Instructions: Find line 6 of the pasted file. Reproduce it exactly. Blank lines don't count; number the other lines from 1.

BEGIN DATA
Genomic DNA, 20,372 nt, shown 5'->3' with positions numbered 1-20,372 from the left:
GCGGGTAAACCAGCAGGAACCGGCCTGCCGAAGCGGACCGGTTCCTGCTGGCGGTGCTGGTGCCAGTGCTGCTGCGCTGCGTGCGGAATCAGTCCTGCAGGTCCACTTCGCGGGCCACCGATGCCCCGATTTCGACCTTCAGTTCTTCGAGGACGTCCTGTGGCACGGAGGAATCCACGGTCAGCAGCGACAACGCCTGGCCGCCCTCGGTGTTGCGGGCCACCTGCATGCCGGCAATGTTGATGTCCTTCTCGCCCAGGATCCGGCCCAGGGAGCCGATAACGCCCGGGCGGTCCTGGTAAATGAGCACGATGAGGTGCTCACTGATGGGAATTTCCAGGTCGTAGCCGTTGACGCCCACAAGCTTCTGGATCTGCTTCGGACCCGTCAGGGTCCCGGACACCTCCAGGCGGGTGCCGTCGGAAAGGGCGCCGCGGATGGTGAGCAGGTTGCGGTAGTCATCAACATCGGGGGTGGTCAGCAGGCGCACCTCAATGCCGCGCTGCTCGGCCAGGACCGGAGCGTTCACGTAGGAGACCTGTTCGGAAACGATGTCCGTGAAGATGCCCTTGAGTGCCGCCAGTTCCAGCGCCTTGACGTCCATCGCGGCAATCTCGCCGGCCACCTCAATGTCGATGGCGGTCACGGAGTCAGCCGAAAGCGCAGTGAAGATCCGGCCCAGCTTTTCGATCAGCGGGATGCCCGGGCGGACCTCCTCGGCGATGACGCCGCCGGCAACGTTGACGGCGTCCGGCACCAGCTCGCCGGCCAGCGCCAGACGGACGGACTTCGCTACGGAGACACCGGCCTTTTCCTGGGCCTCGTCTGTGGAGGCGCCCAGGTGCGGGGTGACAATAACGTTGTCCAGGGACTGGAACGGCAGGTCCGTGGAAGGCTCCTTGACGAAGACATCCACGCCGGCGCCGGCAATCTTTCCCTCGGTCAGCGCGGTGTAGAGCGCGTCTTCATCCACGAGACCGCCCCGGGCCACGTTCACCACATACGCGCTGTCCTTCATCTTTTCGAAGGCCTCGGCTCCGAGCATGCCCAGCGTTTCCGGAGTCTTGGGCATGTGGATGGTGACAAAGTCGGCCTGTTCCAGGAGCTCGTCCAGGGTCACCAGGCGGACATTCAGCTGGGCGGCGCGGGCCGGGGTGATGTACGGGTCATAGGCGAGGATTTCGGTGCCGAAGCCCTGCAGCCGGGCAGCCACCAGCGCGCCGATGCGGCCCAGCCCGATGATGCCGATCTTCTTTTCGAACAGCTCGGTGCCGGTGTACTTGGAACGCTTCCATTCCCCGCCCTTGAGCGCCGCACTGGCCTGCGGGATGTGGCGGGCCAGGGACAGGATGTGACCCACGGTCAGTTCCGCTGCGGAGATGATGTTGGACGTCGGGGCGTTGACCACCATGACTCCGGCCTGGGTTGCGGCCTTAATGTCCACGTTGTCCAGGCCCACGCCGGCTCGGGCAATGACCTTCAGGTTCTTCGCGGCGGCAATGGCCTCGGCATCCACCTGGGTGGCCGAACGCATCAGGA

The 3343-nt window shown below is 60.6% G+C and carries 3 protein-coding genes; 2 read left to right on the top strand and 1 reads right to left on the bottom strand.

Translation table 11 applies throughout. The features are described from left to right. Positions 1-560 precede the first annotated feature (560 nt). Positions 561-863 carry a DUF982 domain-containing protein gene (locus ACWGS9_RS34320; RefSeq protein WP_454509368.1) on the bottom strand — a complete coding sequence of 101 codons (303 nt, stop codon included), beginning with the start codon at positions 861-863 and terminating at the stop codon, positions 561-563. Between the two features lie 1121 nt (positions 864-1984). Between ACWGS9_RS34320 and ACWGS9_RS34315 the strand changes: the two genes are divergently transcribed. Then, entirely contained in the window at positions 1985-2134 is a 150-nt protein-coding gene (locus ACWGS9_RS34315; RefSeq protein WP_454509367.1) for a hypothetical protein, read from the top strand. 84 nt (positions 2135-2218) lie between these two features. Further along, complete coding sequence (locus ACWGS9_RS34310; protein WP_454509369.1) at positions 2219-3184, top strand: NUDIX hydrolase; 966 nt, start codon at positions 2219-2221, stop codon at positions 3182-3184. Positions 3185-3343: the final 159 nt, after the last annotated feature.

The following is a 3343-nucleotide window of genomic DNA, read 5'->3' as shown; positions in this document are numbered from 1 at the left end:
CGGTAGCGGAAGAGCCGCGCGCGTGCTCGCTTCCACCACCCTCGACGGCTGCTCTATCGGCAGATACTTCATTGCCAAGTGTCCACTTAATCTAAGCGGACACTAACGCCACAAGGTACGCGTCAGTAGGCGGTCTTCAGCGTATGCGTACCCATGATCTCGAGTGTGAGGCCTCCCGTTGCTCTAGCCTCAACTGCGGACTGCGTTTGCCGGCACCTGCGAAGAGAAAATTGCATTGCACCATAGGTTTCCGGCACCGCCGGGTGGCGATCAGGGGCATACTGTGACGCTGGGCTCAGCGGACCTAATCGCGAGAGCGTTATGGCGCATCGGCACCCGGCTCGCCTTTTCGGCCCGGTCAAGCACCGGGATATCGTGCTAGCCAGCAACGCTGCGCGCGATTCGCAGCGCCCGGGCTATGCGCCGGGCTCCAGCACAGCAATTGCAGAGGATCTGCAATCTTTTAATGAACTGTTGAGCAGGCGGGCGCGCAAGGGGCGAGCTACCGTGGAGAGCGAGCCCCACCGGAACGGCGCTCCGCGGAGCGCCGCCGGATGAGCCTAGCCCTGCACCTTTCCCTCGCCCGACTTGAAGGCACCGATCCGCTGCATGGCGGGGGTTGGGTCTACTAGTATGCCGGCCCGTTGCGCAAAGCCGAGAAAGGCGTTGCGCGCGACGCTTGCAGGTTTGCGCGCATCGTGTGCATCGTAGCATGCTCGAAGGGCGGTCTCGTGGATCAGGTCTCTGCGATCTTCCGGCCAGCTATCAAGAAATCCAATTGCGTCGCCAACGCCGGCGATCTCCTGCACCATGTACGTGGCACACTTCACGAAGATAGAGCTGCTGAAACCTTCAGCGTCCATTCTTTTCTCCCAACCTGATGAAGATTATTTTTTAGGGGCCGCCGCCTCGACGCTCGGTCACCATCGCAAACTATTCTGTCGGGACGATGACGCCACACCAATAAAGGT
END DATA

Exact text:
CGGTAGCGGAAGAGCCGCGCGCGTGCTCGCTTCCACCACCCTCGACGGCTGCTCTATCGGCAGATACTTCATTGCCAAGTGTCCACTTAATCTAAGCGGACACTAACGCCACAAGGTACGCGTCAGTAGGCGGTCTTCAGCGTATGCGTACCCATGATCTCGAGTGTGAGGCCTCCCGTTGCTCTAGCCTCAACTGCGGACTGCGTTTGCCGGCACCTGCGAAGAGAAAATTGCATTGCACCATAGGTTTCCGGCACCGCCGGGTGGCGATCAGGGGCATACTGTGACGCTGGGCTCAGCGGACCTAATCGCGAGAGCGTTATGGCGCATCGGCACCCGGCTCGCCTTTTCGGCCCGGTCAAGCACCGGGATATCGTGCTAGCCAGCAACGCTGCGCGCGATTCGCAGCGCCCGGGCTATGCGCCGGGCTCCAGCACAGCAATTGCAGAGGATCTGCAATCTTTTAATGAACTGTTGAGCAGGCGGGCGCGCAAGGGGCGAGCTACCGTGGAGAGCGAGCCCCACCGGAACGGCGCTCCGCGGAGCGCCGCCGGATGAGCCTAGCCCTGCACCTTTCCCTCGCCCGACTTGAAGGCACCGATCCGCTGCATGGCGGGGGTTGGGTCTACTAGTATGCCGGCCCGTTGCGCAAAGCCGAGAAAGGCGTTGCGCGCGACGCTTGCAGGTTTGCGCGCATCGTGTGCATCGTAGCATGCTCGAAGGGCGGTCTCGTGGATCAGGTCTCTGCGATCTTCCGGCCAGCTATCAAGAAATCCAATTGCGTCGCCAACGCCGGCGATCTCCTGCACCATGTACGTGGCACACTTCACGAAGATAGAGCTGCTGAAACCTTCAGCGTCCATTCTTTTCTCCCAACCTGATGAAGATTATTTTTTAGGGGCCGCCGCCTCGACGCTCGGTCACCATCGCAAACTATTCTGTCGGGACGATGACGCCACACCAATAAAGGT